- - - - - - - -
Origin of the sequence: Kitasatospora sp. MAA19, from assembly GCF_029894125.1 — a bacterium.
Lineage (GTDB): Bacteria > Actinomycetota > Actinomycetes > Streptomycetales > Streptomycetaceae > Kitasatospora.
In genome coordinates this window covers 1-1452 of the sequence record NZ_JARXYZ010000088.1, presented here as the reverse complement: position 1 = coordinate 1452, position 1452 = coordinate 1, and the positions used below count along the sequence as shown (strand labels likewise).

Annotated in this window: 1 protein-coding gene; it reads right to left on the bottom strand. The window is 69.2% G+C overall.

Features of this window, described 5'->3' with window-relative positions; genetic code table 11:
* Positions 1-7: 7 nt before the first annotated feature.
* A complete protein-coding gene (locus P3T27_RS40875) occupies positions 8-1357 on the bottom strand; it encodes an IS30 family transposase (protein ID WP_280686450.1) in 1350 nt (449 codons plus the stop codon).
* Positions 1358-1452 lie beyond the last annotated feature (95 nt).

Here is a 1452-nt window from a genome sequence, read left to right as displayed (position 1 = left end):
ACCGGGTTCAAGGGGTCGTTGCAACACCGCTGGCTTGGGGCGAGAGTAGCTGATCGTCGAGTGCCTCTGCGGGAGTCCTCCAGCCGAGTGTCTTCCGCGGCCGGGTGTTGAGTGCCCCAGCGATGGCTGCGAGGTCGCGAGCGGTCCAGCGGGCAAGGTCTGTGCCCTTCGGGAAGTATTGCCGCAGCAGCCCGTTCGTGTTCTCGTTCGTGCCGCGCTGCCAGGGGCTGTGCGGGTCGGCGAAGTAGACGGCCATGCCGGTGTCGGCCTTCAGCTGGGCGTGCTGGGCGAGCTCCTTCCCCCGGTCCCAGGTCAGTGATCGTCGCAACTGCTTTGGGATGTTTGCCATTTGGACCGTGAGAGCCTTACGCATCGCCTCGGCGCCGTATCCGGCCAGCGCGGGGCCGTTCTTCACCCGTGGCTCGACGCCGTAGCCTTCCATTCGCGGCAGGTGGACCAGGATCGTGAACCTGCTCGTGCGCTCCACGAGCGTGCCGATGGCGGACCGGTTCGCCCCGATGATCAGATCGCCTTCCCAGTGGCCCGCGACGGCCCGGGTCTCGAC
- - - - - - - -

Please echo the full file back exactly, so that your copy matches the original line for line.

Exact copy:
Origin of the sequence: Kitasatospora sp. MAA19, from assembly GCF_029894125.1 — a bacterium.
Lineage (GTDB): Bacteria > Actinomycetota > Actinomycetes > Streptomycetales > Streptomycetaceae > Kitasatospora.
In genome coordinates this window covers 1-1452 of the sequence record NZ_JARXYZ010000088.1, presented here as the reverse complement: position 1 = coordinate 1452, position 1452 = coordinate 1, and the positions used below count along the sequence as shown (strand labels likewise).

Annotated in this window: 1 protein-coding gene; it reads right to left on the bottom strand. The window is 69.2% G+C overall.

Features of this window, described 5'->3' with window-relative positions; genetic code table 11:
* Positions 1-7: 7 nt before the first annotated feature.
* A complete protein-coding gene (locus P3T27_RS40875) occupies positions 8-1357 on the bottom strand; it encodes an IS30 family transposase (protein ID WP_280686450.1) in 1350 nt (449 codons plus the stop codon).
* Positions 1358-1452 lie beyond the last annotated feature (95 nt).

Here is a 1452-nt window from a genome sequence, read left to right as displayed (position 1 = left end):
ACCGGGTTCAAGGGGTCGTTGCAACACCGCTGGCTTGGGGCGAGAGTAGCTGATCGTCGAGTGCCTCTGCGGGAGTCCTCCAGCCGAGTGTCTTCCGCGGCCGGGTGTTGAGTGCCCCAGCGATGGCTGCGAGGTCGCGAGCGGTCCAGCGGGCAAGGTCTGTGCCCTTCGGGAAGTATTGCCGCAGCAGCCCGTTCGTGTTCTCGTTCGTGCCGCGCTGCCAGGGGCTGTGCGGGTCGGCGAAGTAGACGGCCATGCCGGTGTCGGCCTTCAGCTGGGCGTGCTGGGCGAGCTCCTTCCCCCGGTCCCAGGTCAGTGATCGTCGCAACTGCTTTGGGATGTTTGCCATTTGGACCGTGAGAGCCTTACGCATCGCCTCGGCGCCGTATCCGGCCAGCGCGGGGCCGTTCTTCACCCGTGGCTCGACGCCGTAGCCTTCCATTCGCGGCAGGTGGACCAGGATCGTGAACCTGCTCGTGCGCTCCACGAGCGTGCCGATGGCGGACCGGTTCGCCCCGATGATCAGATCGCCTTCCCAGTGGCCCGCGACGGCCCGGGTCTCGAC